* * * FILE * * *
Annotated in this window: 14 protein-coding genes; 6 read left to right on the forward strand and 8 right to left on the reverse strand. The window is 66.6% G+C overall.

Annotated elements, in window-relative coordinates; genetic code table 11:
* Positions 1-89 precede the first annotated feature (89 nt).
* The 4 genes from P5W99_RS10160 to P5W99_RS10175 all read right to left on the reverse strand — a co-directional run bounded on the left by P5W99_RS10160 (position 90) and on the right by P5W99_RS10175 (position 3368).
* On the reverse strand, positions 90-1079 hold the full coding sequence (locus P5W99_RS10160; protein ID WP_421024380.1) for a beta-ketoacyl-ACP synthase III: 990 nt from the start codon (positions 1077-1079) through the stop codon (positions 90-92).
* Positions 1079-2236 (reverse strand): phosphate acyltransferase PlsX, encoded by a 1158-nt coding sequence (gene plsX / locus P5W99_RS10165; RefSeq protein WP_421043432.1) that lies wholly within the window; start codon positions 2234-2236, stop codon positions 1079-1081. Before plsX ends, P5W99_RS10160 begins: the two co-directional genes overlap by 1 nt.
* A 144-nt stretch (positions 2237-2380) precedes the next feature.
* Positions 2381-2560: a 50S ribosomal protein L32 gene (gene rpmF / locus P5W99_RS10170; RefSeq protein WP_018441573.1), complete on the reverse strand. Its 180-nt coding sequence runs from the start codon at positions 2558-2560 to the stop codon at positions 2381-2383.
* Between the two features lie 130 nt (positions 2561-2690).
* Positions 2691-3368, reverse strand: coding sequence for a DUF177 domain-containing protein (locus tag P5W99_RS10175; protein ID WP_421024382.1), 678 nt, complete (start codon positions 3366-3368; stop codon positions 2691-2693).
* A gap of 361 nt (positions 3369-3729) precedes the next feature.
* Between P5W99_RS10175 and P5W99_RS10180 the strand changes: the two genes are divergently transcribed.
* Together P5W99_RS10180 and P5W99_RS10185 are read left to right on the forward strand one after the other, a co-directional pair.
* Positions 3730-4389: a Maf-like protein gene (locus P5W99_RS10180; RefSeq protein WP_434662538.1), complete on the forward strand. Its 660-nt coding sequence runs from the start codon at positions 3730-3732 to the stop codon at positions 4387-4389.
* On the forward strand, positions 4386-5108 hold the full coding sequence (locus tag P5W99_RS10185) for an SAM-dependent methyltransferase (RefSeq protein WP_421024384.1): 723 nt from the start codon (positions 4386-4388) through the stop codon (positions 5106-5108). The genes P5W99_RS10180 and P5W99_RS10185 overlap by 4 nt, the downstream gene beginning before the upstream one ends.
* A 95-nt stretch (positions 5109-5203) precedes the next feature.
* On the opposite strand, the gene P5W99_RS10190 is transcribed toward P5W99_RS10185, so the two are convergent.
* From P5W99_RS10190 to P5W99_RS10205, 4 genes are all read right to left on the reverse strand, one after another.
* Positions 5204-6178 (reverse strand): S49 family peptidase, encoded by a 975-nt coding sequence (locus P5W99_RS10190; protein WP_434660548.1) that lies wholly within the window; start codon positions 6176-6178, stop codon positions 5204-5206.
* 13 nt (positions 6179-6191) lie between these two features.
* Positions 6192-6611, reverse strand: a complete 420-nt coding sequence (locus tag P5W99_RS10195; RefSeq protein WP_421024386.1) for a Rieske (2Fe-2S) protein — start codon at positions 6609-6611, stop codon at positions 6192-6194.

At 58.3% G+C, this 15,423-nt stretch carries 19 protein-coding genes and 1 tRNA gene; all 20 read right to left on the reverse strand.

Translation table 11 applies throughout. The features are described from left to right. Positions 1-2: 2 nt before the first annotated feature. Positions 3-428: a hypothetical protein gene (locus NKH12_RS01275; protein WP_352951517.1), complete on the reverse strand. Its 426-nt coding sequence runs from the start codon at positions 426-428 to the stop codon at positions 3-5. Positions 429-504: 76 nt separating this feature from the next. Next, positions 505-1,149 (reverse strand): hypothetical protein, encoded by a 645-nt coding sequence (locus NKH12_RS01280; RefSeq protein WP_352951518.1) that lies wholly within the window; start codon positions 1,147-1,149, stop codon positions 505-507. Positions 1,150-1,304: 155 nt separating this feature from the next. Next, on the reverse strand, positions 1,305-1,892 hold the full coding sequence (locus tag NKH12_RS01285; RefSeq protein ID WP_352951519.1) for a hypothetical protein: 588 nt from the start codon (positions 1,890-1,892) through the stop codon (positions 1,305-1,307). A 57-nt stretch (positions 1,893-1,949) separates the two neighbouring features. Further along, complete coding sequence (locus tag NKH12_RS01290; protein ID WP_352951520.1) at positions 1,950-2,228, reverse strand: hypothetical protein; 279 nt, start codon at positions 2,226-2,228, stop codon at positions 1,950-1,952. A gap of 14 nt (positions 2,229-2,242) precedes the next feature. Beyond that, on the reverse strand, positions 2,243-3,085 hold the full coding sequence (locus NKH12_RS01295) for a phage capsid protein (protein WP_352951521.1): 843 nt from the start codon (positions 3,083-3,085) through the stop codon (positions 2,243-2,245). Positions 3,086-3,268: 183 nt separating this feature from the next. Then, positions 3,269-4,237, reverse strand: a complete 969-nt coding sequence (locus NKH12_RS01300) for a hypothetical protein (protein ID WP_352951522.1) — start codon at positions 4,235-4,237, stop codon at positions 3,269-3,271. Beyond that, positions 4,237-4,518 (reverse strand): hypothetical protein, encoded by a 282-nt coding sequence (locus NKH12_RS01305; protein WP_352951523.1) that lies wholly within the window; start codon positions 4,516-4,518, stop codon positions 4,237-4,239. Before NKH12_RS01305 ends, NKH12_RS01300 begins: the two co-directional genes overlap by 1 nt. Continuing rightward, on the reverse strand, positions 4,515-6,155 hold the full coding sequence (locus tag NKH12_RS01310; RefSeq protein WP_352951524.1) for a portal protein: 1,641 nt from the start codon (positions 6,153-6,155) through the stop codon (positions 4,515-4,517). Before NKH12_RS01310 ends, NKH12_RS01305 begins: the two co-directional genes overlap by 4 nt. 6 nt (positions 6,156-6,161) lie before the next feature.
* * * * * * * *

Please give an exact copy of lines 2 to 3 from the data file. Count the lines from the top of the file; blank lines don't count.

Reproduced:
Annotated elements, in window-relative coordinates; genetic code table 11:
* Positions 1-89 precede the first annotated feature (89 nt).